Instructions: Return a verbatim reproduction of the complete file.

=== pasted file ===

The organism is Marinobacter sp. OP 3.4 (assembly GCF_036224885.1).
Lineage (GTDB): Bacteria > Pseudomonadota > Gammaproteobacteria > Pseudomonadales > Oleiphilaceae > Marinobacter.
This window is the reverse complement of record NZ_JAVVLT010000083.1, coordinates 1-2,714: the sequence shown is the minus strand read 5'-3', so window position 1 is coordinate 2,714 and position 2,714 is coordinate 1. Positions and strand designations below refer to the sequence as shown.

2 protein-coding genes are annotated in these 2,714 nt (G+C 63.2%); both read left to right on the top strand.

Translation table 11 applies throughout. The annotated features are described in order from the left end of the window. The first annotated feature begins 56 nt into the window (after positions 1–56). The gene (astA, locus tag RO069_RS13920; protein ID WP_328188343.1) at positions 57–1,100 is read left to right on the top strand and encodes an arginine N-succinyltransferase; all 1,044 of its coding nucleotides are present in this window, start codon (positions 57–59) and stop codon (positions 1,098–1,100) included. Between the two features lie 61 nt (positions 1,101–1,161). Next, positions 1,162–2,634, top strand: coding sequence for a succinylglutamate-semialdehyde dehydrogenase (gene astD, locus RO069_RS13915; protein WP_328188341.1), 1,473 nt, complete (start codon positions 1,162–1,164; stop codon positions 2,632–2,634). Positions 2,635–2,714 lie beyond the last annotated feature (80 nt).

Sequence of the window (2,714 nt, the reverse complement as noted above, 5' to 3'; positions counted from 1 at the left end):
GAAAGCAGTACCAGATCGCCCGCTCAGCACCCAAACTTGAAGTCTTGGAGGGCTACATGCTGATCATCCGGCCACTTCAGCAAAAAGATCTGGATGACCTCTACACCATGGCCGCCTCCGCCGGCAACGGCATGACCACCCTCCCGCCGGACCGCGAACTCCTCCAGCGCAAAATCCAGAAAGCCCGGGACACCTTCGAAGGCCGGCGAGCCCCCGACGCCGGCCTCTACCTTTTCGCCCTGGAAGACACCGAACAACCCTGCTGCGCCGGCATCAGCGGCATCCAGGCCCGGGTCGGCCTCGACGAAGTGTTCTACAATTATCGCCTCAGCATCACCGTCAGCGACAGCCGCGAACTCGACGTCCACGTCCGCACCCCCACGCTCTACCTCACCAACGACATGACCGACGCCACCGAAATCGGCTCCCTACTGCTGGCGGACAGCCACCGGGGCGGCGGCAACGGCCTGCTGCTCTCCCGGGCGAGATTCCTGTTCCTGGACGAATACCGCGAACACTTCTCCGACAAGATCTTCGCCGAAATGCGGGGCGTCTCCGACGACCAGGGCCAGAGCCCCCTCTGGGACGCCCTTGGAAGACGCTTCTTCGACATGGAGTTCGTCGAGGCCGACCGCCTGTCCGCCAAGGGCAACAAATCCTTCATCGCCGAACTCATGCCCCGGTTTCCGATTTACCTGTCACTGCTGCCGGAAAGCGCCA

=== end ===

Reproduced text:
The organism is Marinobacter sp. OP 3.4 (assembly GCF_036224885.1).
Lineage (GTDB): Bacteria > Pseudomonadota > Gammaproteobacteria > Pseudomonadales > Oleiphilaceae > Marinobacter.
This window is the reverse complement of record NZ_JAVVLT010000083.1, coordinates 1-2,714: the sequence shown is the minus strand read 5'-3', so window position 1 is coordinate 2,714 and position 2,714 is coordinate 1. Positions and strand designations below refer to the sequence as shown.

2 protein-coding genes are annotated in these 2,714 nt (G+C 63.2%); both read left to right on the top strand.

Translation table 11 applies throughout. The annotated features are described in order from the left end of the window. The first annotated feature begins 56 nt into the window (after positions 1–56). The gene (astA, locus tag RO069_RS13920; protein ID WP_328188343.1) at positions 57–1,100 is read left to right on the top strand and encodes an arginine N-succinyltransferase; all 1,044 of its coding nucleotides are present in this window, start codon (positions 57–59) and stop codon (positions 1,098–1,100) included. Between the two features lie 61 nt (positions 1,101–1,161). Next, positions 1,162–2,634, top strand: coding sequence for a succinylglutamate-semialdehyde dehydrogenase (gene astD, locus RO069_RS13915; protein WP_328188341.1), 1,473 nt, complete (start codon positions 1,162–1,164; stop codon positions 2,632–2,634). Positions 2,635–2,714 lie beyond the last annotated feature (80 nt).

Sequence of the window (2,714 nt, the reverse complement as noted above, 5' to 3'; positions counted from 1 at the left end):
GAAAGCAGTACCAGATCGCCCGCTCAGCACCCAAACTTGAAGTCTTGGAGGGCTACATGCTGATCATCCGGCCACTTCAGCAAAAAGATCTGGATGACCTCTACACCATGGCCGCCTCCGCCGGCAACGGCATGACCACCCTCCCGCCGGACCGCGAACTCCTCCAGCGCAAAATCCAGAAAGCCCGGGACACCTTCGAAGGCCGGCGAGCCCCCGACGCCGGCCTCTACCTTTTCGCCCTGGAAGACACCGAACAACCCTGCTGCGCCGGCATCAGCGGCATCCAGGCCCGGGTCGGCCTCGACGAAGTGTTCTACAATTATCGCCTCAGCATCACCGTCAGCGACAGCCGCGAACTCGACGTCCACGTCCGCACCCCCACGCTCTACCTCACCAACGACATGACCGACGCCACCGAAATCGGCTCCCTACTGCTGGCGGACAGCCACCGGGGCGGCGGCAACGGCCTGCTGCTCTCCCGGGCGAGATTCCTGTTCCTGGACGAATACCGCGAACACTTCTCCGACAAGATCTTCGCCGAAATGCGGGGCGTCTCCGACGACCAGGGCCAGAGCCCCCTCTGGGACGCCCTTGGAAGACGCTTCTTCGACATGGAGTTCGTCGAGGCCGACCGCCTGTCCGCCAAGGGCAACAAATCCTTCATCGCCGAACTCATGCCCCGGTTTCCGATTTACCTGTCACTGCTGCCGGAAAGCGCCA